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7 Strategies to Cope with Grief at Christmas

Christmas is supposed to be the most wonderful time of the year, but for many people, it is far from the happiest season of all. For those grieving the loss of a loved one or dealing with difficult life challenges such as divorce or illness, the holidays are not merry and bright. For all too many, they are bleak, lonely, and sad.

Dan Bobbit with his children.

The holidays are filled with unrealistic expectations for closeness, relaxation, and joy. They can be overwhelming and stressful at the best of times, and they are even more so if you’re grieving the loss of a loved one (or your marriage or your health). The holidays can intensify feelings of loss and loneliness. Family gatherings and holiday celebrations are often painful reminders of all that you have lost.

There is so much pressure to be happy at Christmas. Commercials, music, and movies all push happiness and joy. Stores and restaurants are festively bedazzled with decorations to celebrate the season. Even a simple cup of coffee turns into a reminder that the holidays are near. And everyone, everywhere, is telling you to be of good cheer. Sometimes it’s all so overwhelming that you just want to yell, “I don’t have any cheer left, good or otherwise.”

In fact, I actually did mutter those very words to myself the first Christmas after my husband died.

We spent that first Christmas squashed into a 200-year-old rental house. All of our things were in storage, so I bought and borrowed a few ornaments in an attempt to make it seem and feel more festive. Still partially numb with grief, my main priority was making sure my kids had as good of a Christmas as possible, given the circumstances.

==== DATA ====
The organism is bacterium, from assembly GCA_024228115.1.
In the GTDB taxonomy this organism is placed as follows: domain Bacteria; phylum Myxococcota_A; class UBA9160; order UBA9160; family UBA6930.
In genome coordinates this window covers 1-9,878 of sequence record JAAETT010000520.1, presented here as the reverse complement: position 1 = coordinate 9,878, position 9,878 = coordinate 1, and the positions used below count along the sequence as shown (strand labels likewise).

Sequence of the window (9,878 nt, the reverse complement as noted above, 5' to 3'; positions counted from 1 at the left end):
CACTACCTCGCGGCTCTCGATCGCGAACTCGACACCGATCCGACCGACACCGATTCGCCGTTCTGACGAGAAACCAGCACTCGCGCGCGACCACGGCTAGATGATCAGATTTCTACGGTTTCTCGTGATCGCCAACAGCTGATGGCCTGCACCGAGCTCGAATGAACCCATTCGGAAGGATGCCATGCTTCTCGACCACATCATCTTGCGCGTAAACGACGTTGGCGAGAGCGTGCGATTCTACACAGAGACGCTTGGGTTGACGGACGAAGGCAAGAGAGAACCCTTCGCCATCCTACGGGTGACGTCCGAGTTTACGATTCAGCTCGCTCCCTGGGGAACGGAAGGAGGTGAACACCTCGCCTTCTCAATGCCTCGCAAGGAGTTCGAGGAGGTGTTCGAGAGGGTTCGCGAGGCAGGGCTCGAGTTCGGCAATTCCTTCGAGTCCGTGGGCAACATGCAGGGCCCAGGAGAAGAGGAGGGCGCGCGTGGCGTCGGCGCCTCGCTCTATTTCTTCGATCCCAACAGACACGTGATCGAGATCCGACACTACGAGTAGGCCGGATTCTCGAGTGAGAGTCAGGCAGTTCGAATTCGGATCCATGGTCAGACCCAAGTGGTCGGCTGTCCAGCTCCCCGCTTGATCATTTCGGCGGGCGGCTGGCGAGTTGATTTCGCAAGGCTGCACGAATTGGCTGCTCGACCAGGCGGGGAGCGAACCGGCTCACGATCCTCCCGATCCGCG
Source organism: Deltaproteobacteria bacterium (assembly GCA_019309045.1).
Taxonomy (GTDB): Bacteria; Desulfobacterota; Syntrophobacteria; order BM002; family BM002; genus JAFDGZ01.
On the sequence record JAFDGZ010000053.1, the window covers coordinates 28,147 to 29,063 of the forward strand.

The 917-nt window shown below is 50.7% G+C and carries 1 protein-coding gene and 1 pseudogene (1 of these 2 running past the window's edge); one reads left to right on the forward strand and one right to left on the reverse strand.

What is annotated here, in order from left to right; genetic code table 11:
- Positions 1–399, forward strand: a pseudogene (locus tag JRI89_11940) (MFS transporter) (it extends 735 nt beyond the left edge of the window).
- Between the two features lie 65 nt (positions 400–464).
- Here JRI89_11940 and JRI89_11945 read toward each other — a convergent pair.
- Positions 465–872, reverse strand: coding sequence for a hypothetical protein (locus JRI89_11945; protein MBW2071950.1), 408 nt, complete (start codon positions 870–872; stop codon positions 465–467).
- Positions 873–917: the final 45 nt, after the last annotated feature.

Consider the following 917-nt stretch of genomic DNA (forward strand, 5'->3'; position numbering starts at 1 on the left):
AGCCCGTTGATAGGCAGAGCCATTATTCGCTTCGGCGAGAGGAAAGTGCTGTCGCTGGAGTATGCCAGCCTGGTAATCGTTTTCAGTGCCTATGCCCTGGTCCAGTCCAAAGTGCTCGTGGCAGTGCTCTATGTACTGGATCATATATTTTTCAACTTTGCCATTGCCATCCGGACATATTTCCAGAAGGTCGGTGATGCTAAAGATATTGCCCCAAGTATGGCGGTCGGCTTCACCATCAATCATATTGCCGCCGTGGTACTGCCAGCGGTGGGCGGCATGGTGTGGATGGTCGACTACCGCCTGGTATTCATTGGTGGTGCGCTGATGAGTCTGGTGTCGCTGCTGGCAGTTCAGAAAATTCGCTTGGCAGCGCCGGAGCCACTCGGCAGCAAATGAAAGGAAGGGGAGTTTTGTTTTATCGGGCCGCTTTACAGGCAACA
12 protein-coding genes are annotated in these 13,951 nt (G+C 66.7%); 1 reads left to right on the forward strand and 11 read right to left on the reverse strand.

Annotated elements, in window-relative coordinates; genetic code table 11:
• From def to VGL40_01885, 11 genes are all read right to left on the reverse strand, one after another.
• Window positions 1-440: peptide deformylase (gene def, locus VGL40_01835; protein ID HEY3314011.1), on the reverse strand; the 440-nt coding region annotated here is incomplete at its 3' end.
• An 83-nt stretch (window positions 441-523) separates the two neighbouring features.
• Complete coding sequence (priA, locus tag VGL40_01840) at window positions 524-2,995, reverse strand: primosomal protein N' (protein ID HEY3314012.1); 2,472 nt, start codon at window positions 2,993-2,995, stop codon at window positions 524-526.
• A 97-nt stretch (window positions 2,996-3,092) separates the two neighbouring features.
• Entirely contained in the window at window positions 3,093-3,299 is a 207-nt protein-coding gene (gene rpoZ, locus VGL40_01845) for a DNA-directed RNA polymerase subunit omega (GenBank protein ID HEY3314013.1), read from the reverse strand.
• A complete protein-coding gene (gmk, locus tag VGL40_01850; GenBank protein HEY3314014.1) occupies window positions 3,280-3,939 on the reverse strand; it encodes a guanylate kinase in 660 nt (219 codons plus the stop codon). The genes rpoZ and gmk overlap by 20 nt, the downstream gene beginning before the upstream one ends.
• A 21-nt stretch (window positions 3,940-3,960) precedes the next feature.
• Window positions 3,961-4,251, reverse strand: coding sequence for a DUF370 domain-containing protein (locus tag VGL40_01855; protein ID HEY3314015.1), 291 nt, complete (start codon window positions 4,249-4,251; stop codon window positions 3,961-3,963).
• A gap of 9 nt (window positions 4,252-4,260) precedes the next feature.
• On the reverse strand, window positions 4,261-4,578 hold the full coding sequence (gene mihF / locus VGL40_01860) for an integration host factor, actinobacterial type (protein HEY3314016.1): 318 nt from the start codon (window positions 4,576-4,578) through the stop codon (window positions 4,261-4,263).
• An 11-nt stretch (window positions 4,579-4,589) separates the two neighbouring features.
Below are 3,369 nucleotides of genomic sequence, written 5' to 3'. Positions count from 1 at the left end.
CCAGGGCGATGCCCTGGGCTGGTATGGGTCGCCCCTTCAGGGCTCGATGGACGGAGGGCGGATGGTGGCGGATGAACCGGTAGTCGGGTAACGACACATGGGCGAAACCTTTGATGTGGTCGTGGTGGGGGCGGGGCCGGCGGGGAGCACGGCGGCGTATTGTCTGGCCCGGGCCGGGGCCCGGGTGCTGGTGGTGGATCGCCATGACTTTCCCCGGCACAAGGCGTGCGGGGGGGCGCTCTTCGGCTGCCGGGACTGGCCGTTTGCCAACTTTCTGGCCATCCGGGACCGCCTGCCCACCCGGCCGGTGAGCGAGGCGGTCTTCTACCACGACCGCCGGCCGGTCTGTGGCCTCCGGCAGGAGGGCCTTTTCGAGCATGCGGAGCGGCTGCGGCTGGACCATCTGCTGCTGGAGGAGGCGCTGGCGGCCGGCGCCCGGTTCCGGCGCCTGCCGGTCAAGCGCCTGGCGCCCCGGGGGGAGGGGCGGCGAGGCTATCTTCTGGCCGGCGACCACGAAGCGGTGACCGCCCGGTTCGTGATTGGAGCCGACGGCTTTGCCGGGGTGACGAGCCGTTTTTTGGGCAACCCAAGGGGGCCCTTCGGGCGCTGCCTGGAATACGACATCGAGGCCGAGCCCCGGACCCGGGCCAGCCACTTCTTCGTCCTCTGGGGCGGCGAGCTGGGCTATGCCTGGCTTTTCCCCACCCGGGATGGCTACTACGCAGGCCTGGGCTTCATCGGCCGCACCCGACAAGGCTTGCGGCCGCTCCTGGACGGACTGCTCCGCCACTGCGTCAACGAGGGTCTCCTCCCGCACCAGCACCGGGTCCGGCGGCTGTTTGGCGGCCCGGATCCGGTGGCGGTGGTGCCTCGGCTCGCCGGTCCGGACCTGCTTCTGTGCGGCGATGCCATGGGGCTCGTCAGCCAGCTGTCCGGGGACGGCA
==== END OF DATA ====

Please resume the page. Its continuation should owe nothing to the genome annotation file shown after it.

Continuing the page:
We were long settled into our new house by the time the second Christmas rolled around. I was totally unprepared for the tsunami of emotions that washed over me as I unpacked our Christmas decorations and ornaments for the first time since Dan died.

My Christmas spirit still hadn’t returned, but I was determined to recapture that cozy feeling I’d always had during the holidays. I threw myself into it with gusto. I spent days and days decorating, shopping, and baking. Every time I thought I was finished, I would think, “maybe, just a little bit more.”

But of course, a little bit more wasn’t enough. And it never would be. The truth was, no amount of decorations, gifts, or cookies were ever going to make Christmas feel the same again.

I believed that it was up to me to make Christmas perfect for everyone: for my kids, my in-laws, and my parents. I spent so much time worrying about making Christmas wonderful for everyone else that I neglected myself. I was physically exhausted and emotionally overwrought.

My job wasn’t to make Christmas perfect, it was to look after myself and my children. I was only one person trying to do the best I could. I needed to set priorities and establish boundaries, not just for the holidays.

If you are struggling with grief during the holidays, these seven tips may help you cope a little better:

  1. Give yourself permission to feel sadness and happiness.